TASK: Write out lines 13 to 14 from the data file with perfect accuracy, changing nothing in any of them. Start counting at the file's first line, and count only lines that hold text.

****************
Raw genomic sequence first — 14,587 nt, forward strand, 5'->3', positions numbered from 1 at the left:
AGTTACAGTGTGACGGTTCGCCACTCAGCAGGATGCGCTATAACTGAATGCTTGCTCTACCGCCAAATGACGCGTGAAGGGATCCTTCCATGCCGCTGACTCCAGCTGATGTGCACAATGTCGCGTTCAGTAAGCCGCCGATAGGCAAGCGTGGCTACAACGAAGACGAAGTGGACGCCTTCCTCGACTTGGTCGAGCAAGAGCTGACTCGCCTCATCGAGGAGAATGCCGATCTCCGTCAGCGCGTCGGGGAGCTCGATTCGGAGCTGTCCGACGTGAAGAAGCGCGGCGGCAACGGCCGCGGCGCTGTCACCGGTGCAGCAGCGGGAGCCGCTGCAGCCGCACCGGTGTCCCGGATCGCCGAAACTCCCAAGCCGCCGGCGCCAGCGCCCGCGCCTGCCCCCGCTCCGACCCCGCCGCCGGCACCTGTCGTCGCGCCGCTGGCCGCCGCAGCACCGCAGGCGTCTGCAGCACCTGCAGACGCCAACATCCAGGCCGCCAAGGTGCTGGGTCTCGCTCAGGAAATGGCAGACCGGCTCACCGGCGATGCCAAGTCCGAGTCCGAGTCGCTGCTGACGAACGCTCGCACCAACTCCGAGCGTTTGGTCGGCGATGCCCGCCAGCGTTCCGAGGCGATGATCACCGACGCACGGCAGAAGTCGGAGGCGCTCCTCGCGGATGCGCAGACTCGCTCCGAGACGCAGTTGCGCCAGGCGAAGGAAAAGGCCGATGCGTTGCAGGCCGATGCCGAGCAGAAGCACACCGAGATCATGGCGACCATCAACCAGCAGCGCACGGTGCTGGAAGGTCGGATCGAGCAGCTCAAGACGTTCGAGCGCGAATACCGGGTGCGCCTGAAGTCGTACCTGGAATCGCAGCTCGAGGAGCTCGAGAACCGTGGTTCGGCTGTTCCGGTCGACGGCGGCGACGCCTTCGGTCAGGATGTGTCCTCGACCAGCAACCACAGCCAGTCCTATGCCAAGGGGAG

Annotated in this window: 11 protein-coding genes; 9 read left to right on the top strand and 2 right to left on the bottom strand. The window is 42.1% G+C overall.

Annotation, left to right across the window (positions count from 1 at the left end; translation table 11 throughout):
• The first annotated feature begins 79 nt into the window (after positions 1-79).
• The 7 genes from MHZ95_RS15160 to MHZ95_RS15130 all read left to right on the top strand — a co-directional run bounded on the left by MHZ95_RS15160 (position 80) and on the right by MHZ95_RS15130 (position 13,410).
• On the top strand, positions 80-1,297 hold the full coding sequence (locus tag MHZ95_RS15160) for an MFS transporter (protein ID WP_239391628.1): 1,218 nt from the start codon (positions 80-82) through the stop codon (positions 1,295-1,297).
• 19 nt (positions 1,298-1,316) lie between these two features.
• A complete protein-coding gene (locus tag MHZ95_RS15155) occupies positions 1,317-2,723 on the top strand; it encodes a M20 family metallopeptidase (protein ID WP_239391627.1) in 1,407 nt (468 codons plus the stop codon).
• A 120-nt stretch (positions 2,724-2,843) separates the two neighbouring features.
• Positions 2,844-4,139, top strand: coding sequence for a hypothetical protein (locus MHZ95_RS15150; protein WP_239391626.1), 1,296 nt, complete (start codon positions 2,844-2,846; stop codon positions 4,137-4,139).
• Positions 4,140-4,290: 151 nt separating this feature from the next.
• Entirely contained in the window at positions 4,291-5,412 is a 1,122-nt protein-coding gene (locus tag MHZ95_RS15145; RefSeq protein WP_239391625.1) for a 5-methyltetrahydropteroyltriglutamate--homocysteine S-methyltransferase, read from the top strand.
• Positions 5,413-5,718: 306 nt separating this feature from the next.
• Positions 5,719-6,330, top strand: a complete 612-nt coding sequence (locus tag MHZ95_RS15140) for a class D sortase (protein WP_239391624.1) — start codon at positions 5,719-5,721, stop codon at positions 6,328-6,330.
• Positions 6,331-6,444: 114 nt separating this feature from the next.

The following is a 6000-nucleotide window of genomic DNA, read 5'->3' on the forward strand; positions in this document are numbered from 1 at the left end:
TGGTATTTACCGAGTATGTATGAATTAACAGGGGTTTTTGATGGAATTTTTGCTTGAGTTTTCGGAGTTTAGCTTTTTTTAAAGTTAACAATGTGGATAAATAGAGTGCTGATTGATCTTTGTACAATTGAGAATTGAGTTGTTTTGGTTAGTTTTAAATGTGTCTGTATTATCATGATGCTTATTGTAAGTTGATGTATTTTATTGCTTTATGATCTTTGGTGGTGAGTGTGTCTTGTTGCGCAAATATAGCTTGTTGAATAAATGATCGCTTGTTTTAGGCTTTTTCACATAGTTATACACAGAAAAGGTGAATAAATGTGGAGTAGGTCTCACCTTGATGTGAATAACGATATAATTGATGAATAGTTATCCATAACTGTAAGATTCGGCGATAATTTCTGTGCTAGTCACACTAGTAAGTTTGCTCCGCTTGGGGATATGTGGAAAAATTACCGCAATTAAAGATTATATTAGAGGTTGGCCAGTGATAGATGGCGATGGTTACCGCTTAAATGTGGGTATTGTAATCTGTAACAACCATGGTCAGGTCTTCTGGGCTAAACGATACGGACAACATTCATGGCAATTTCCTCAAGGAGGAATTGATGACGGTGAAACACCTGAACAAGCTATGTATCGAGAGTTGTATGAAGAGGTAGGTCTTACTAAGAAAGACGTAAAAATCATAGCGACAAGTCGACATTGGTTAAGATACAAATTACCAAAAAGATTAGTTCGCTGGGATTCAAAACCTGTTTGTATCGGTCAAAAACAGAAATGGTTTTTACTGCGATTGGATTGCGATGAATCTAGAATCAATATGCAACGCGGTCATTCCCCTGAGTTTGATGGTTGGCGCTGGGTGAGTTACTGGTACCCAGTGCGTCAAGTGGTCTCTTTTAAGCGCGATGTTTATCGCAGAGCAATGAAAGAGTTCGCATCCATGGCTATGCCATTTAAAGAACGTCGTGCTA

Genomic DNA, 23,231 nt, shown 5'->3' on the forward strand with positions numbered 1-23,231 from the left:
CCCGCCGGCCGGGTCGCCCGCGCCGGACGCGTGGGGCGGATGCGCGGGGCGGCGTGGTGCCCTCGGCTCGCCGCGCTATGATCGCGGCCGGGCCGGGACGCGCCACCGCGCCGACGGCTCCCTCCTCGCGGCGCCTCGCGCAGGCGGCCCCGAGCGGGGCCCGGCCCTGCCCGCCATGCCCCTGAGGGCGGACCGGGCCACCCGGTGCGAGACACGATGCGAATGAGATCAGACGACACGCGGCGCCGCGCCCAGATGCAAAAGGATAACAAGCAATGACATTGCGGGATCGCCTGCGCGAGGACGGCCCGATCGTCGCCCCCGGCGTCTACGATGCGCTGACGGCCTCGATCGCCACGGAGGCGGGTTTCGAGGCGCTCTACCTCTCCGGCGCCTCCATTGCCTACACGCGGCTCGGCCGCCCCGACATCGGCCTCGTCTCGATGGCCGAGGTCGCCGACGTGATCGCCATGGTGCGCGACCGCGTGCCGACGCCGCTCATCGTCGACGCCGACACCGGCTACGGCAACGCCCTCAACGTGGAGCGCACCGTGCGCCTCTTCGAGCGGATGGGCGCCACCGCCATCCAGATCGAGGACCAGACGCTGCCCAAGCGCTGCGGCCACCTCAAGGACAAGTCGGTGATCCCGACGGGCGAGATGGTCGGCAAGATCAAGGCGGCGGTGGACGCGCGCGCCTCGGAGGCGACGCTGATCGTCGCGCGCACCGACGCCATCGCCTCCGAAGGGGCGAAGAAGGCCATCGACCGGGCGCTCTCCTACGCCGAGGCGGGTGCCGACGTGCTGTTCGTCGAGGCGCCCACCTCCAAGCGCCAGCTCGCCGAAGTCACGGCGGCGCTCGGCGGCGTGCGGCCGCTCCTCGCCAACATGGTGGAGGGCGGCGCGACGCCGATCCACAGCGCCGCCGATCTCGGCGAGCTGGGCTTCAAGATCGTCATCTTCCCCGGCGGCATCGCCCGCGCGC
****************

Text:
• Entirely contained in the window at positions 4,291-5,412 is a 1,122-nt protein-coding gene (locus tag MHZ95_RS15145; RefSeq protein WP_239391625.1) for a 5-methyltetrahydropteroyltriglutamate--homocysteine S-methyltransferase, read from the top strand.
• Positions 5,413-5,718: 306 nt separating this feature from the next.